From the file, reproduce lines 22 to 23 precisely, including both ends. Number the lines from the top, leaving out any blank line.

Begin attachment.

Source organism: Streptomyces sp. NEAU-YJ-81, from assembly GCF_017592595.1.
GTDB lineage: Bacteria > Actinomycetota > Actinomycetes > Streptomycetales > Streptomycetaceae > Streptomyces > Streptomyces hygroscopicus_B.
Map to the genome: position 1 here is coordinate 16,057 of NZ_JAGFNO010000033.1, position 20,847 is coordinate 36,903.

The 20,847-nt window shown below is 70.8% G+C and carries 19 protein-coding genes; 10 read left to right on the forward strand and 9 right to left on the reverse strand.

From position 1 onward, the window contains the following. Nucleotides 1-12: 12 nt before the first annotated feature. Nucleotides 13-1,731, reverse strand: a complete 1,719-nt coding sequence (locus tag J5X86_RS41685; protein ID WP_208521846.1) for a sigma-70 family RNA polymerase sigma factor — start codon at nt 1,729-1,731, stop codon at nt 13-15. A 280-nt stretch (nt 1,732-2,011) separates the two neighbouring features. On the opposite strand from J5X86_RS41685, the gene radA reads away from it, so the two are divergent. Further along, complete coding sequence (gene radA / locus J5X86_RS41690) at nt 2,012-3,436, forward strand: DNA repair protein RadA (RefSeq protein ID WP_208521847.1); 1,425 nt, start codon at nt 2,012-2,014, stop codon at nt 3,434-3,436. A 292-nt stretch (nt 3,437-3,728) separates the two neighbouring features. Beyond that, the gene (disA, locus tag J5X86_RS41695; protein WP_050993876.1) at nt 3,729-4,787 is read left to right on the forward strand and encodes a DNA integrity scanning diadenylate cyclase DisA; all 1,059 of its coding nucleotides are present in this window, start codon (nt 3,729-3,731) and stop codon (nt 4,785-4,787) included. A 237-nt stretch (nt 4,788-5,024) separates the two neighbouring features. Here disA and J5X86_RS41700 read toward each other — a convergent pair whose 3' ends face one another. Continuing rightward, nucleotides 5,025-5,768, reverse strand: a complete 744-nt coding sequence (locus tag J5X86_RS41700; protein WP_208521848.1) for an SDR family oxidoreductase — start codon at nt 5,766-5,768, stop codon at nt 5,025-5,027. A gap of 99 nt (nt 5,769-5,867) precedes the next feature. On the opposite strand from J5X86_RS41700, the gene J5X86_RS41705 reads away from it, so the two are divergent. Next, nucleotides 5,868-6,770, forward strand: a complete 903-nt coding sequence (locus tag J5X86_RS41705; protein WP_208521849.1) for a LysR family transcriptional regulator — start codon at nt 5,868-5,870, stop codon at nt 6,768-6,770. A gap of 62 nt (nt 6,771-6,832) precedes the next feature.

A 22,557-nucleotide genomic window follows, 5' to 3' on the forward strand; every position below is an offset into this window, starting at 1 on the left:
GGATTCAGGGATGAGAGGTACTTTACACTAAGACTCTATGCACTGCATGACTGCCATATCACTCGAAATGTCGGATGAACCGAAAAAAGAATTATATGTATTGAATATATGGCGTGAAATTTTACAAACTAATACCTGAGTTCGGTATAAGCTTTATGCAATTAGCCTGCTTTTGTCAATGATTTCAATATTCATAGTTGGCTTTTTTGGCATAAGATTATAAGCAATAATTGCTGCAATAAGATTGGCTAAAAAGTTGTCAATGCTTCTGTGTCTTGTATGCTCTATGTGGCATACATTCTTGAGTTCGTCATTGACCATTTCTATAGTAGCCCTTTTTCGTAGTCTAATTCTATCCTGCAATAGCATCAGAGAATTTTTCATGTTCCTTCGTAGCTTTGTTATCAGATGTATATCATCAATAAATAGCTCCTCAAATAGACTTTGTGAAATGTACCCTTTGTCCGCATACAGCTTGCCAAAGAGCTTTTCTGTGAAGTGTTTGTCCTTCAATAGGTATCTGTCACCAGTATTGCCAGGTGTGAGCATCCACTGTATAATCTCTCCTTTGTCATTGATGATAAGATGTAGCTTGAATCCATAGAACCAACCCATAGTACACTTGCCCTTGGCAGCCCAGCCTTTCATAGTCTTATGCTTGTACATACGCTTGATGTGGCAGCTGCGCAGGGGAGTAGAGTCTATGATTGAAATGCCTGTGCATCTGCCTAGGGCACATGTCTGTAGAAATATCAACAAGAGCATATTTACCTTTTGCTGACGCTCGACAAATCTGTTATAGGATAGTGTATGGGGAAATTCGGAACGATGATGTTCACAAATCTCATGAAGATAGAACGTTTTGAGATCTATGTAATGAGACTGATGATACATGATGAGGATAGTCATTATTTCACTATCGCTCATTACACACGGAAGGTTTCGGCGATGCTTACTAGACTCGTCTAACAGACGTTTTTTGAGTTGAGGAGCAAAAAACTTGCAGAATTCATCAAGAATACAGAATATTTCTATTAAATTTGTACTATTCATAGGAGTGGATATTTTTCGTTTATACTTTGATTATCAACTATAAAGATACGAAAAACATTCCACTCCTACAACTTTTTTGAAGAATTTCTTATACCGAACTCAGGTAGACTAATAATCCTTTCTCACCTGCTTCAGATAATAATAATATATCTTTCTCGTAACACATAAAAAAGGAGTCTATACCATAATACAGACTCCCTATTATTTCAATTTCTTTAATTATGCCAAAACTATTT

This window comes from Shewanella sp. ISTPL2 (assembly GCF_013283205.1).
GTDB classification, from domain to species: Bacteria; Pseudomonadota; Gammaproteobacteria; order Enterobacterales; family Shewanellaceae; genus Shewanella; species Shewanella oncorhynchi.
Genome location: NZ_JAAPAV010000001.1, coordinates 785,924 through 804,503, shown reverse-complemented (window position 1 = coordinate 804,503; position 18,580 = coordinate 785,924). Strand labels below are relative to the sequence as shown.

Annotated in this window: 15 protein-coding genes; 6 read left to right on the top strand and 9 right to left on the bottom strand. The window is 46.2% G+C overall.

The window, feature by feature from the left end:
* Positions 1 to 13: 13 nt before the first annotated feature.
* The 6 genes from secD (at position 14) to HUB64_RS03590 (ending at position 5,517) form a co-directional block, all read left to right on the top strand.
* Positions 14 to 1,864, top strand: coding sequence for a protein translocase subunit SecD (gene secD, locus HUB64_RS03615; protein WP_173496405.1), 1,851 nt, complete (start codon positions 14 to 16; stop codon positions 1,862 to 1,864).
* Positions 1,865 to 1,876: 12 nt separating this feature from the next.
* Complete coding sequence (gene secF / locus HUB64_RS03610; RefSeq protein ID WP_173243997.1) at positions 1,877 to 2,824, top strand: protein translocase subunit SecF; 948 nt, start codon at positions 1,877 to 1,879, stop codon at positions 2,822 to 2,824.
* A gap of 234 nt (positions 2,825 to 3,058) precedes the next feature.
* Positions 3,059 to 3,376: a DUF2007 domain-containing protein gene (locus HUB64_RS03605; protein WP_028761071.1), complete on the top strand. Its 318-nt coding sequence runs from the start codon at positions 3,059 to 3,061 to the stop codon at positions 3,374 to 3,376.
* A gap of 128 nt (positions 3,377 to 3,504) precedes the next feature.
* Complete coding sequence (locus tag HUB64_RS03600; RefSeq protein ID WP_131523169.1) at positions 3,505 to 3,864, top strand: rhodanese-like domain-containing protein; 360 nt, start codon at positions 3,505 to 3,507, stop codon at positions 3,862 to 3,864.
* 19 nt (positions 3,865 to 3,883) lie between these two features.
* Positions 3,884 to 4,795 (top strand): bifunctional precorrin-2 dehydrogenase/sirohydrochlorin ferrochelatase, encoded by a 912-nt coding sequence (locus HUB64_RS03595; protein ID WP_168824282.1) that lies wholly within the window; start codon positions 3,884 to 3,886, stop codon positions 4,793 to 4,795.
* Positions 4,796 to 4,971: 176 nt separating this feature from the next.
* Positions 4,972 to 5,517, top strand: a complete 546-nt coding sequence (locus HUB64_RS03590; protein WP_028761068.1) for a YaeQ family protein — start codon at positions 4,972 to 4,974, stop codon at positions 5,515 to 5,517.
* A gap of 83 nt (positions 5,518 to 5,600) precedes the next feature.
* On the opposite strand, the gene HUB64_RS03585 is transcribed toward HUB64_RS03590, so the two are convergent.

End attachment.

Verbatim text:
* 19 nt (positions 3,865 to 3,883) lie between these two features.
* Positions 3,884 to 4,795 (top strand): bifunctional precorrin-2 dehydrogenase/sirohydrochlorin ferrochelatase, encoded by a 912-nt coding sequence (locus HUB64_RS03595; protein ID WP_168824282.1) that lies wholly within the window; start codon positions 3,884 to 3,886, stop codon positions 4,793 to 4,795.